President Hu Jintao met with U.S. Secretary of State Hillary Clinton at the Great Hall of the People on Wednesday morning, stressing that China will strengthen dialogue and coordination with the U.S to ensure that the development of bilateral ties heads in the right direction.
Hu recalled Clinton's last seven visits to China as the U.S. Secretary of State, including four visits for the China-U.S. Strategic and Economic Dialogue (S&ED) and another three for the High-Level Consultation on People-to-People Exchanges.
He commended Clinton's efforts in promoting the construction of the U.S. Pavilion at the Shanghai World Expo and the program for U.S. students to study in China.
The president appreciated Clinton's efforts to push forward relations between the two countries.
"The China-U.S. relations have great strategic significance and global influence, and this is worth cherishing and protecting," said Hu.
He said China is willing to maintain and strengthen dialogue, communication and coordination with the U.S., and eliminate any disturbance in order to ensure that bilateral ties will forge ahead in the right direction.
Clinton said that over the past three and a half years, there has been a great deal of cooperation and consultation between the two countries, including a meeting between President Hu Jintao and President Barack Obama at the G20 summit in Mexico.
"We appreciate the in-depth involvement that the S&ED has achieved," she said.
Both countries have been able to explore areas of agreement and disagreement in an open manner, which demonstrated the maturity of the relationship, she added.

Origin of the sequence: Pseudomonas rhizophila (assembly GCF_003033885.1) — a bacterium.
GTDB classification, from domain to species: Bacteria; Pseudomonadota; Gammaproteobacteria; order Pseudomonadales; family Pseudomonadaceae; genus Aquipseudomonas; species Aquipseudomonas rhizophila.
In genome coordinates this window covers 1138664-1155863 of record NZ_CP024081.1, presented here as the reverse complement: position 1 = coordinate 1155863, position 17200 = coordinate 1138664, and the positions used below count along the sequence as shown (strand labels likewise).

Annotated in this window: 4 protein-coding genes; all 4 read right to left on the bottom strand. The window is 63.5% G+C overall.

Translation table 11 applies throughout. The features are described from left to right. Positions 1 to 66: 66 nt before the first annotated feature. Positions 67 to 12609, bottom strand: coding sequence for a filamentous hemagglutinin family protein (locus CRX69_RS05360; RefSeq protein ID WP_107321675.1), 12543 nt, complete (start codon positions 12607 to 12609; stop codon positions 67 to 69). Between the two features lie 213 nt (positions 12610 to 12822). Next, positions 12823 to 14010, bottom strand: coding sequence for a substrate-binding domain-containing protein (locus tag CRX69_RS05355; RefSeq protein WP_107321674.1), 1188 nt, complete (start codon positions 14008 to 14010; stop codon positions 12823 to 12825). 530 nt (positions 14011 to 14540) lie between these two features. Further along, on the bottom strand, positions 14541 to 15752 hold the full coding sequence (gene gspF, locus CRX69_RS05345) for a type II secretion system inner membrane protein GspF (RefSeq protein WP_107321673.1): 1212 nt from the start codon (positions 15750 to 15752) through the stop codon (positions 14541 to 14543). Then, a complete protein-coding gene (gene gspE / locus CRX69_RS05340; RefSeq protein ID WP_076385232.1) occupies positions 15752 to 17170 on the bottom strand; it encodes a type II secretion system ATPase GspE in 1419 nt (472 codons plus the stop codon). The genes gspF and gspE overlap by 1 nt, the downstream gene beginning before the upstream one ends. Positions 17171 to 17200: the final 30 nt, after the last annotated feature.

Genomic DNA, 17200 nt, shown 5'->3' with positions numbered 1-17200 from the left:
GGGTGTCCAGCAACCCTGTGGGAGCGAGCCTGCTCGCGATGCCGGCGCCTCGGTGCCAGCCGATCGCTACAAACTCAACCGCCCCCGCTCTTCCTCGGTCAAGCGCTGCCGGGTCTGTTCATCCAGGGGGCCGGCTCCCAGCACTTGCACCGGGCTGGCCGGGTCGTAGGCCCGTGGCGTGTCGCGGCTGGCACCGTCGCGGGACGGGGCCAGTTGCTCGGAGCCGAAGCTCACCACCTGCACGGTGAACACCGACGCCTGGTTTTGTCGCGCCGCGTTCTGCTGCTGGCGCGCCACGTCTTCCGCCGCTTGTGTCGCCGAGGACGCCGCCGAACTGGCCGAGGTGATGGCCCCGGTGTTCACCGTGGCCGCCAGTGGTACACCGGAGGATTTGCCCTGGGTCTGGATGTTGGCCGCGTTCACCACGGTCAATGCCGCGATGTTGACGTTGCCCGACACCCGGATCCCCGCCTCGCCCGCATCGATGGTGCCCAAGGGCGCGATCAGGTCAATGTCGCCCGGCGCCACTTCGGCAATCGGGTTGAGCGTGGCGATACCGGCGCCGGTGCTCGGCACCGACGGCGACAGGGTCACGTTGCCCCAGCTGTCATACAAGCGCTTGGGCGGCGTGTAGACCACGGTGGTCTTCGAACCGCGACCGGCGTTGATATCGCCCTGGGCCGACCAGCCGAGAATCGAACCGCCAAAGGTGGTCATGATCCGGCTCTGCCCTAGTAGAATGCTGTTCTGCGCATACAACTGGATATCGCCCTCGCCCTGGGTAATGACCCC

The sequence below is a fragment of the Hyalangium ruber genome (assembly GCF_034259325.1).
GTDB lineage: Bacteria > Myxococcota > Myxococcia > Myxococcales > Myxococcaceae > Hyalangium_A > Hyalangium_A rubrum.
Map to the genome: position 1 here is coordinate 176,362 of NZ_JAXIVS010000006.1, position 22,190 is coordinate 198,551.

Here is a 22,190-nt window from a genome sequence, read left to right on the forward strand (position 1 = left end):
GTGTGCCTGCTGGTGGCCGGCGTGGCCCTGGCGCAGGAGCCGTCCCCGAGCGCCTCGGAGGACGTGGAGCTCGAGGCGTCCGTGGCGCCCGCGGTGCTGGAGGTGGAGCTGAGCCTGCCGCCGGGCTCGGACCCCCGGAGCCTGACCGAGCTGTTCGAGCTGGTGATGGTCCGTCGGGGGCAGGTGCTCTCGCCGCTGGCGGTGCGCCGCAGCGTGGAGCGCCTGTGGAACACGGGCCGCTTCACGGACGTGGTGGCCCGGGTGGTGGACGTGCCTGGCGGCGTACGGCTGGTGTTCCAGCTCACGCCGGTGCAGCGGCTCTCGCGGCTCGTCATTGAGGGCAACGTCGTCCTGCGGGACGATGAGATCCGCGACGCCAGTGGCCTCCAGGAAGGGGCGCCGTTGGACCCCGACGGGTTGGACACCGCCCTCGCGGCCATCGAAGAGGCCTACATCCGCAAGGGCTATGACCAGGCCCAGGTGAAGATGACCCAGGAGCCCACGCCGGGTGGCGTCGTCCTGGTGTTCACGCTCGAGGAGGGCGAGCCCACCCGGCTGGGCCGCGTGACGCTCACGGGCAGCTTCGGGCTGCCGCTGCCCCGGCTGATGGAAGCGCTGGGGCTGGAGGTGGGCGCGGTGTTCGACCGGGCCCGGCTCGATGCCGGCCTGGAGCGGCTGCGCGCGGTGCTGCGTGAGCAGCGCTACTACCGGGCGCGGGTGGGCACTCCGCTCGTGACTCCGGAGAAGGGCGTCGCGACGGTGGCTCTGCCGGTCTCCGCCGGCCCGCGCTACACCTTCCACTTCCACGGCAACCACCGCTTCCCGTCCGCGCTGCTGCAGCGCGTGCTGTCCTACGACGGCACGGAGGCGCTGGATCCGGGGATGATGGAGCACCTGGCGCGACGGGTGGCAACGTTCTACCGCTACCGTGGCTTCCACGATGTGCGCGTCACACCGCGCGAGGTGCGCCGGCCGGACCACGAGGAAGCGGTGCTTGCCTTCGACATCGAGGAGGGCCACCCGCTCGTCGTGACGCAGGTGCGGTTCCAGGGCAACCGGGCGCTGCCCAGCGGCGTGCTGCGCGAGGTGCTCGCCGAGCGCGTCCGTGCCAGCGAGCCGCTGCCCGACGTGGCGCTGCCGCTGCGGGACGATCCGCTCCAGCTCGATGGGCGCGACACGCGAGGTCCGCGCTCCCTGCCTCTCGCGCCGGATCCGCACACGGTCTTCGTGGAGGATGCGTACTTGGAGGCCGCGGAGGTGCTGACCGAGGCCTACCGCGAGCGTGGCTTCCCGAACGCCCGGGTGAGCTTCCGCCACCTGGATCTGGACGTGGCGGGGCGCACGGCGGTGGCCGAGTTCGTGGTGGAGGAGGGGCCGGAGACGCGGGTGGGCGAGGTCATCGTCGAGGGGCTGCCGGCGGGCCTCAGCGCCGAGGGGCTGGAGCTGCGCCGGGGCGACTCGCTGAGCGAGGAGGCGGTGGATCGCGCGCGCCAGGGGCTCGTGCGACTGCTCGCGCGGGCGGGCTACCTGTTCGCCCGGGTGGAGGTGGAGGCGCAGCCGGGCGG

On China-U.S. economic and trade relations, Hu hoped the two countries would make full use of the complementary advantages, explore cooperation potential, push forward cooperation of trade and investment and continuously lift the quality and level of bilateral trade cooperation.
He called on both sides to properly handle the frictions and divergences in bilateral economic ties, and avoid any politicization of economic and trade issues.
The president hoped the U.S. would firmly resist trade protectionism, ease restrictions on high-tech exports to China and provide a fair environment of competition for Chinese enterprises that invest in the U.S.
Clinton said the U.S. is committed to surpassing differences and enhancing cooperation with China, jointly facing global challenges to prove in an unprecedented way that an established power and a rising power can create a bright future for their own people and contribute to world peace and stability.
She said the U.S. is ready to work with China on infrastructure construction, new energy, environment protection and to expand trade and investment.
Clinton is currently on her second China trip of the year. She attended the fourth round of the China-U.S. Strategic and Economic Dialogue as special representative of President Barack Obama in Beijing last May.
The visit is also part of Clinton's ongoing six-nation tour starting Aug. 30, which also takes her to the Cook Islands, Indonesia, East Timor, Brunei and Russia.